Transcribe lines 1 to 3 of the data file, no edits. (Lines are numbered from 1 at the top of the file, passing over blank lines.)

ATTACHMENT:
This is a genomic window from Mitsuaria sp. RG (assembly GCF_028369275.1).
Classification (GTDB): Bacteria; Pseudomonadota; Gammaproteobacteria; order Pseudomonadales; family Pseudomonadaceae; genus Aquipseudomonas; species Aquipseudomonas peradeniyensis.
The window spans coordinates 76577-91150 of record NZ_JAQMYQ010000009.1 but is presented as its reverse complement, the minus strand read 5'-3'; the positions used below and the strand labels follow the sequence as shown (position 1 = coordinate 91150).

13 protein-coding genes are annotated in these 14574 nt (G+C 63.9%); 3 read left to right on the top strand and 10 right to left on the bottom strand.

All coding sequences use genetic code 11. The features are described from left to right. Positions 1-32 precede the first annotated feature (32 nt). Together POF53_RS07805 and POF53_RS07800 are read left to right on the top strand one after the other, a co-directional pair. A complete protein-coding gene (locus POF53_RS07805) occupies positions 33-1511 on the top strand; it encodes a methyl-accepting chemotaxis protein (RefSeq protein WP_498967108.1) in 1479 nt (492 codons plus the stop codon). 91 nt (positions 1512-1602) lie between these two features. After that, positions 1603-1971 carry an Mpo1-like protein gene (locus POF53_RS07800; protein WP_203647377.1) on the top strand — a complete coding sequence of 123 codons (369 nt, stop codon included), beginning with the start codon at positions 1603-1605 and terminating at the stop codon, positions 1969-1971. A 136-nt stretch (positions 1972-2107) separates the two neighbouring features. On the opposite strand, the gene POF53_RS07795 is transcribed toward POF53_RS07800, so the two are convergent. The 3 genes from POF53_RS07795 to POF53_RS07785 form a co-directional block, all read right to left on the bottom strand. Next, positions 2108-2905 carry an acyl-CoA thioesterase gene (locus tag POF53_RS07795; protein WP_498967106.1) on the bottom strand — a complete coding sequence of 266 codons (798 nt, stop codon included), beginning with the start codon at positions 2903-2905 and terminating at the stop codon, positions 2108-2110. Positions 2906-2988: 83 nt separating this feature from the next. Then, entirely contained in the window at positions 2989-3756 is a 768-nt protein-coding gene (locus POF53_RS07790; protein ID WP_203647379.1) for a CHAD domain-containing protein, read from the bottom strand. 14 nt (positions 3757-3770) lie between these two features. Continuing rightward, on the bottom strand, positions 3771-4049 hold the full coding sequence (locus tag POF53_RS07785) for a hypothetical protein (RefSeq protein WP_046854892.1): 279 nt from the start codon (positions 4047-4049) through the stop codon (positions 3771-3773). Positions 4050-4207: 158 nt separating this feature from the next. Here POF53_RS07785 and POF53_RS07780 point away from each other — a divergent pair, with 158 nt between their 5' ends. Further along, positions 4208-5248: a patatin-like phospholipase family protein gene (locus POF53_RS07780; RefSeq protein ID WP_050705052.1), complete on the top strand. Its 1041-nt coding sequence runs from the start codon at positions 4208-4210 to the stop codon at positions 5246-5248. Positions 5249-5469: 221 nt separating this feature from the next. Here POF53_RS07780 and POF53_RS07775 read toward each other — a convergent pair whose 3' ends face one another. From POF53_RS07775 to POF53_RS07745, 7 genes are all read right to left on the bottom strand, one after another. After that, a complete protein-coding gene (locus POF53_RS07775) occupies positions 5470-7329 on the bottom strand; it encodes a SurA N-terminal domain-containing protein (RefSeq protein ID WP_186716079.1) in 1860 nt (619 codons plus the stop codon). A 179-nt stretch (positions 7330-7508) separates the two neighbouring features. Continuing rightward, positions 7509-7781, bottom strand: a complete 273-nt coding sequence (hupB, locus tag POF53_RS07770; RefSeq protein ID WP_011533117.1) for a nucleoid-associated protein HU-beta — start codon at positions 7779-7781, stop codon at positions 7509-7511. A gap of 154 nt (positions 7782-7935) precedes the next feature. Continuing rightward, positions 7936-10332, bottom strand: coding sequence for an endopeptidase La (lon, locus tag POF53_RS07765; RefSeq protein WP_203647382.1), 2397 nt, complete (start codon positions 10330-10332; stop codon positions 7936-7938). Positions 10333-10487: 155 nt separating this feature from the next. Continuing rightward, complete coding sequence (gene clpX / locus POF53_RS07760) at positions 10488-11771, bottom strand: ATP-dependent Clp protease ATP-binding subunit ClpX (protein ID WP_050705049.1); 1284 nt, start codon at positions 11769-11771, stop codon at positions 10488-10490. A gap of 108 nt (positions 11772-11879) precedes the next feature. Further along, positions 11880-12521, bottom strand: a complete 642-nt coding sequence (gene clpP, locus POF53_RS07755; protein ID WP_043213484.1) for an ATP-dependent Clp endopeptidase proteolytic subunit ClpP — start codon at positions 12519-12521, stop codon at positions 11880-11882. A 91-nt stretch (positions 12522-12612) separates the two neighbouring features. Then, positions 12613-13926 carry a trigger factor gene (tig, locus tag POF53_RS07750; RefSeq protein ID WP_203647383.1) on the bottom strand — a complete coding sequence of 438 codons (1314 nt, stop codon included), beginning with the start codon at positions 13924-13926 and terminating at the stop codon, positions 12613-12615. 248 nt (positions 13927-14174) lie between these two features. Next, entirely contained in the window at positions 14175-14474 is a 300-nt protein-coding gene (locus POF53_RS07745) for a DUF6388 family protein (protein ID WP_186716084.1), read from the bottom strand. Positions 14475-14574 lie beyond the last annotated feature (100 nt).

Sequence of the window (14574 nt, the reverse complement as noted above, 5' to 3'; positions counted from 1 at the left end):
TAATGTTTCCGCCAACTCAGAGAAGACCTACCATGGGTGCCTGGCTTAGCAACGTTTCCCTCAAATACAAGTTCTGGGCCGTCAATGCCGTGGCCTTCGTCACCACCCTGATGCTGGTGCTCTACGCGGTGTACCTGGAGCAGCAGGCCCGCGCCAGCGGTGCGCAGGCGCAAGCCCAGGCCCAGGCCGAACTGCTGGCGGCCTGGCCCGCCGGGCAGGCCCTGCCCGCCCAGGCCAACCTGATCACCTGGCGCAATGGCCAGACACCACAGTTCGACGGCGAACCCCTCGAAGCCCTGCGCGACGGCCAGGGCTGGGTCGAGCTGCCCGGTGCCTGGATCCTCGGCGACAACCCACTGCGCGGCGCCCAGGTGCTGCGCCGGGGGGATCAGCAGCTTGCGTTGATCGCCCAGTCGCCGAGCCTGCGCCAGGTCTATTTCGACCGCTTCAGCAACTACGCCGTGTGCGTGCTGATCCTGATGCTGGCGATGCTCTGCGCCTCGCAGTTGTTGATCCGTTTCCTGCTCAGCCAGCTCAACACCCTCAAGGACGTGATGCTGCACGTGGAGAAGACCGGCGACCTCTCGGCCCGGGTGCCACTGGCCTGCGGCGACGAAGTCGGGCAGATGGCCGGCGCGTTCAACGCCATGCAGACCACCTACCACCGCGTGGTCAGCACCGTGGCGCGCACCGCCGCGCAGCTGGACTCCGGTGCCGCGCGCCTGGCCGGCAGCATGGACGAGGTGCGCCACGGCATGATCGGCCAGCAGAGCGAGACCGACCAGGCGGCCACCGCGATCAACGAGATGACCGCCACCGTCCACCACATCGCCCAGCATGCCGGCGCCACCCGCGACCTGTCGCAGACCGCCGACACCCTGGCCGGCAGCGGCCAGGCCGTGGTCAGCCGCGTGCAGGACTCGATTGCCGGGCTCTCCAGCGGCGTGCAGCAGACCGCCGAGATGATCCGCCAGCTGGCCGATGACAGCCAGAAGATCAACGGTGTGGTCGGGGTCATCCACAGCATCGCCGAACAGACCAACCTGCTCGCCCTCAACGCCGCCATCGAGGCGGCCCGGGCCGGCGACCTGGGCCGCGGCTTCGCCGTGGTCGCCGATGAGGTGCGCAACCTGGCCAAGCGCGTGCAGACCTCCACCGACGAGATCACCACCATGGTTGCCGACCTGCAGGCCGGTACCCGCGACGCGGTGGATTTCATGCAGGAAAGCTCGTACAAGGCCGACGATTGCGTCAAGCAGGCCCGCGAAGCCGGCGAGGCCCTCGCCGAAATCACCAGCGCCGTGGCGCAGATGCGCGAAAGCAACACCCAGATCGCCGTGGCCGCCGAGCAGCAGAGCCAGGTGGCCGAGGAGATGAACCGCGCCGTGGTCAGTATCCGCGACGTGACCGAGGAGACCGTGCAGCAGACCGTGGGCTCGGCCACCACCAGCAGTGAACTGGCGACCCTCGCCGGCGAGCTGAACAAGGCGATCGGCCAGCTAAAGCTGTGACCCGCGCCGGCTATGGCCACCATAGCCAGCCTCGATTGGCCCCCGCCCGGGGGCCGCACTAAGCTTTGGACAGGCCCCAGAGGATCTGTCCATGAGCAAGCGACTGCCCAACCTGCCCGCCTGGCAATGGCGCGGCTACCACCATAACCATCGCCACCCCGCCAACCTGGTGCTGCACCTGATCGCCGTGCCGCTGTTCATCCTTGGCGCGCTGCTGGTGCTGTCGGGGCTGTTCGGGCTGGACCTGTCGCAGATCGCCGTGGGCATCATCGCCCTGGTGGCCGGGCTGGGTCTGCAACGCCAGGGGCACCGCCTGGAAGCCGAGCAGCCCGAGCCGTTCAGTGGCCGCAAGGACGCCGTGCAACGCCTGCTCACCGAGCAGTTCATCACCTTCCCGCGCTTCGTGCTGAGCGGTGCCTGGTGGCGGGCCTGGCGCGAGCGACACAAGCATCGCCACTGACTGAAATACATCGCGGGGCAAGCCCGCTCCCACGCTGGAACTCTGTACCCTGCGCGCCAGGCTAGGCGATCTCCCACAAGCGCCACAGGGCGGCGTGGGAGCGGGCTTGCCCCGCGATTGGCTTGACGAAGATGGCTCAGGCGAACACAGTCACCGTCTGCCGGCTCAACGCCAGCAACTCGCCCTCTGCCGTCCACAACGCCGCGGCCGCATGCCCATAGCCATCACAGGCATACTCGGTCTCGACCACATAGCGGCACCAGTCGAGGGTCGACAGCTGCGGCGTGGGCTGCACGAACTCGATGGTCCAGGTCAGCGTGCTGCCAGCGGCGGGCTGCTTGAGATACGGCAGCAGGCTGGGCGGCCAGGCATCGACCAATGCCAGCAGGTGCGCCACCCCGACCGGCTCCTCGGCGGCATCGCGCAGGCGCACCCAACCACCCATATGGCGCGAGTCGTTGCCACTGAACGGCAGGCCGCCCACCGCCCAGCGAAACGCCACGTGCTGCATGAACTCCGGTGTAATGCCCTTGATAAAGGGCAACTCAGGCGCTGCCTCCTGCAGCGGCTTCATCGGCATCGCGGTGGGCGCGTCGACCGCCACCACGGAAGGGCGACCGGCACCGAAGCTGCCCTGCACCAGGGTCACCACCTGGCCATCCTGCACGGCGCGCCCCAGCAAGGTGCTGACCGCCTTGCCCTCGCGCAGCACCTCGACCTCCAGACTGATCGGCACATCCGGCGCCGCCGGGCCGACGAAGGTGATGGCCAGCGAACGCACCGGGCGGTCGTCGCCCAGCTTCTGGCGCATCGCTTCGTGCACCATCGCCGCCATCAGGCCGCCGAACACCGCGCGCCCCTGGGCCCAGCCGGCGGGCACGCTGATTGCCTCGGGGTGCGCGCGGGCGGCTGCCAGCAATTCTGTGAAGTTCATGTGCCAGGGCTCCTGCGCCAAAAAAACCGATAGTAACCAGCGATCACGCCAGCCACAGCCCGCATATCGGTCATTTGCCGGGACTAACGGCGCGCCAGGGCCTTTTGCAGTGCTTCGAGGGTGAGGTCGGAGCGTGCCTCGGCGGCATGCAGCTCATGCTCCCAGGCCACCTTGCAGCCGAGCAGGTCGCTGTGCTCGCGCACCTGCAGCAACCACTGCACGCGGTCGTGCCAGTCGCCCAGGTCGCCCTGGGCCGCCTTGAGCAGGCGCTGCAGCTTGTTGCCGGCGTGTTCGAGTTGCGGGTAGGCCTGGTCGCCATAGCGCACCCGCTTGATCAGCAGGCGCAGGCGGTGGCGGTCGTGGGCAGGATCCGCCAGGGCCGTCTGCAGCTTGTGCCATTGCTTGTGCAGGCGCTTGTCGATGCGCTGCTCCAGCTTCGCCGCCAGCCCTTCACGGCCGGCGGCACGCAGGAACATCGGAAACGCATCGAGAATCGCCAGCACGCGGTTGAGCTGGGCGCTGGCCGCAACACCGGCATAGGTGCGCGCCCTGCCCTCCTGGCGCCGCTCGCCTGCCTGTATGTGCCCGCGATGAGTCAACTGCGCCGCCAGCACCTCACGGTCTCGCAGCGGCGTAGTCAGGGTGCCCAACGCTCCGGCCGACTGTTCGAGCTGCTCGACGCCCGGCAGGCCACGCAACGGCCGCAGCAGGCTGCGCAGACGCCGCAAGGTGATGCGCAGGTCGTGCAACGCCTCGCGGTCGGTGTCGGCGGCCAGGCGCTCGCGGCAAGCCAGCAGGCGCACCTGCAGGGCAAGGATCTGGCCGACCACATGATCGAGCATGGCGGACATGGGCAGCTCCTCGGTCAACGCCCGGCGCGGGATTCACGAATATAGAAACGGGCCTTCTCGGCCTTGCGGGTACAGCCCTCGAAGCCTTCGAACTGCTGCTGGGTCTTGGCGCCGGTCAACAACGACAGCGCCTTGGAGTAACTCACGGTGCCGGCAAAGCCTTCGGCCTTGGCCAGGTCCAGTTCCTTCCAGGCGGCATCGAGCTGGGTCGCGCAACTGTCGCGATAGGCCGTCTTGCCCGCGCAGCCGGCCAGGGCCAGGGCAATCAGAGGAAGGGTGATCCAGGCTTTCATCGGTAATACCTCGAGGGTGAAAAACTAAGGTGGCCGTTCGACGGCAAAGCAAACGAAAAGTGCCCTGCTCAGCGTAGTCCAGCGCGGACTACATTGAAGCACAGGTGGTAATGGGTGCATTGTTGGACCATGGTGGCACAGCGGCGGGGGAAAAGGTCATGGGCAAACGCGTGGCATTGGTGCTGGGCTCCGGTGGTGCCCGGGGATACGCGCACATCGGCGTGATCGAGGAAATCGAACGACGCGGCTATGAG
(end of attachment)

This is a genomic window from Mitsuaria sp. RG (assembly GCF_028369275.1).
Classification (GTDB): Bacteria; Pseudomonadota; Gammaproteobacteria; order Pseudomonadales; family Pseudomonadaceae; genus Aquipseudomonas; species Aquipseudomonas peradeniyensis.
The window spans coordinates 76577-91150 of record NZ_JAQMYQ010000009.1 but is presented as its reverse complement, the minus strand read 5'-3'; the positions used below and the strand labels follow the sequence as shown (position 1 = coordinate 91150).